3 bold Canadiens predictions for 2022: Shane Wright in bleu, blanc et rouge

Canada's Shane Wright (15) and Czech Republic's David Spacek (3) battle for the puck during first period IIHF World Junior Hockey Championship action in Edmonton on Sunday, December 26, 2021. (Jason Franson/CP)

This is a lemon assignment for me — making bold predictions about the most unpredictable team in the National Hockey League.

We’re talking about a Montreal Canadiens team that went to the 2021 Stanley Cup Final last July and essentially missed the 2022 playoffs by the end of this past October. No one saw either of those things coming.

So, how am I supposed to figure out what happens next?

Barely a month into the Jeff Gorton era, with interviews pending to hire a new general manager, how can I reasonably predict anything, let alone come up with something bold?

I’m punting…

Editor just called, said punting is not an option.

Fine. Here are three bold predictions about the Canadiens.

Brendan Gallagher won’t be traded before the trade deadline

Teams will come calling, especially after Gallagher opened the door to potentially moving on from the Canadiens if Gorton sends them down the path of a full rebuild.

“This is my 10th season now,” Gallagher said when he was asked in late November if he’d want to stay in Montreal under those circumstances. “I’ve always come in with the expectations to win. I felt like my teammates had the same goal, I felt like management had the same goal and sometimes organizations go through those things. I guess those are conversations that would probably need to be had down the road.

“But for me, I play this game to win. It’s really the only way I can enjoy it. You don’t always have to win every game, but the important thing is I need to feel like we’re trying to win. I need to feel like it’s important. If that’s the decision that they want to make, those are probably conversations that you have to have going forward.”

No matter where that conversation goes, it’s hard to imagine it leading to Gallagher moving before Mar. 21.

The heart-and-soul winger is in the first year of a six-year, $39-million contract. He has a no-movement clause and partial no-trade, and the idea that you can push him out (without retaining money) and recoup good value is farfetched.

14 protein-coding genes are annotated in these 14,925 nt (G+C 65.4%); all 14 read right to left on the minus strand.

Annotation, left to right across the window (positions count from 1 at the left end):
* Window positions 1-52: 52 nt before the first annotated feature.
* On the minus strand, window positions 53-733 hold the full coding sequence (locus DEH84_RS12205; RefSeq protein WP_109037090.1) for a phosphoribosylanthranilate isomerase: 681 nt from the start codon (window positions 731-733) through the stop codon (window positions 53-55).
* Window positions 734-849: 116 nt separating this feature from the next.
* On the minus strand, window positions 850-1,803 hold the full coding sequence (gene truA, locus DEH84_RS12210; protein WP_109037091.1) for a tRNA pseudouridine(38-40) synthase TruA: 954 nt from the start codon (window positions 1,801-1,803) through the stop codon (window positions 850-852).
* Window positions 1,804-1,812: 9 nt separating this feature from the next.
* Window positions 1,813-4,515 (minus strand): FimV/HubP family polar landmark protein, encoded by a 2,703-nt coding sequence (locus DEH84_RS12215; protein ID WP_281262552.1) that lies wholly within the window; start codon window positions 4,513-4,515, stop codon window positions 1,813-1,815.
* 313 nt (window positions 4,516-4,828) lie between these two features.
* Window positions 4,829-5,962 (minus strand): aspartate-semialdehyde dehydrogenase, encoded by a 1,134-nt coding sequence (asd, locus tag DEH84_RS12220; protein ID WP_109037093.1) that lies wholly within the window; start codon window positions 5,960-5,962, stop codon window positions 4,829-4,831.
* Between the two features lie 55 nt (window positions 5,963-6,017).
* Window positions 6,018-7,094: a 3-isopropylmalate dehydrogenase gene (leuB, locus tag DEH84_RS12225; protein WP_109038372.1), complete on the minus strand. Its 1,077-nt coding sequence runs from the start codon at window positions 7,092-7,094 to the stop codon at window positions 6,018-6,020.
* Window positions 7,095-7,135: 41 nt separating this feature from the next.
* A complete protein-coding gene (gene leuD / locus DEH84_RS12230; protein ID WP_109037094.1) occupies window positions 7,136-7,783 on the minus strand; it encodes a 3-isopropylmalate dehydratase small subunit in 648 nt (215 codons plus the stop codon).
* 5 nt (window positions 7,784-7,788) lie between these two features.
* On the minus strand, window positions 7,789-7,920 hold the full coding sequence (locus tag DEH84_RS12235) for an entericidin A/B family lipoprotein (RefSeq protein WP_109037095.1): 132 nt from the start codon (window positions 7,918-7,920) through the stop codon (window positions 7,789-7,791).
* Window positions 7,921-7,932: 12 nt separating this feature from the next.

Not that teams won’t appreciate what Gallagher brings to the table. He’ll play any role, bring everyone around him into the fight, and he still has the potential to be 25-goal scorer for years to come.

But if you’re an acquiring team, you’re looking at his four goals in his last 37 playoff games and using it as leverage—on top of his lofty contract—to steal him away from the Canadiens.

If you’re Montreal, you’re asking yourself if the player is worth more to you than he is on the market.

The answer is, he’s worth more to you. Gallagher is the player you make captain, the one you want leading a new crop of up-and-coming players, and not a guy you move for pennies on the dollar.

“I still feel like this is an organization I love dearly,” he said on Nov. 30. “That’s probably not being strong enough with it. I love this city, I love everything about it.”

If you’re Gorton, lean into that and convince Gallagher to stick around for the time being.

Unless, of course, someone makes you an offer you absolutely can’t refuse.

It’s just highly unlikely that offer is coming prior to the deadline.

Tyler Toffoli will be traded before the trade deadline

Toffoli has two years left under contract after this one and he hardly fits in the guaranteed-to-be-traded category like, say, pending unrestricted free agent Ben Chiarot.

And considering the 29-year-old is out another six weeks, after undergoing hand surgery on Dec. 11, he’s probably under the radar as a trade target.

The thing is, even if Toffoli has only scored five goals in 29 games this season, he had 28 in 52 last year before scoring some big ones and posting 14 points in 22 playoff games. The Scarborough, Ont., native, who hoisted the Cup with the Los Angeles Kings in 2014, has a penchant for coming up clutch when it matters most.

He’s a player who helps get you to the playoffs and helps get you through them, so you have to think teams making a push for the playoffs—and Cup contenders—will be interested.

And it’s unlikely Toffoli’s $4.25-million average salary scares anyone away. There will be little concern about fitting his prorated salary under the cap by the time we get to late March, and the remaining two years are almost guaranteed to be bargains for any team that snatches him up.

That Toffoli doesn’t have any trade protection baked into his contract is a bonus for an acquiring team, as he can be moved again down the line to recoup some assets.

Canadiens land the No. 1 pick in the 2022 Draft

This is also a bold one because, let’s be honest, even if the Canadiens are currently in second-to-last place in the NHL, they’re more likely to damage their lottery odds than stay there from here to the end of the season.

Carey Price will probably return soon. Paul Byron and Joel Edmundson, too. Some players who have underperformed will pick up their games. And no matter how many players get traded or injured, a regression to the mean seems inevitable.

It’s not likely to be long-lasting, but you could see a surge moving the Canadiens just far enough up the standings to make landing the top pick more improbable.

But I can just as easily see them bottoming out from here to the end of the season. We’re still talking about a team that hasn’t won consecutive games since the puck dropped in October.

Even if the Canadiens move up a bit from the bottom, I feel like there’s an element of destiny at play. With the draft being hosted in Montreal, it’s not hard to imagine the lottery balls falling into place for the Canadiens to land Shane Wright.

I’m predicting it happens.

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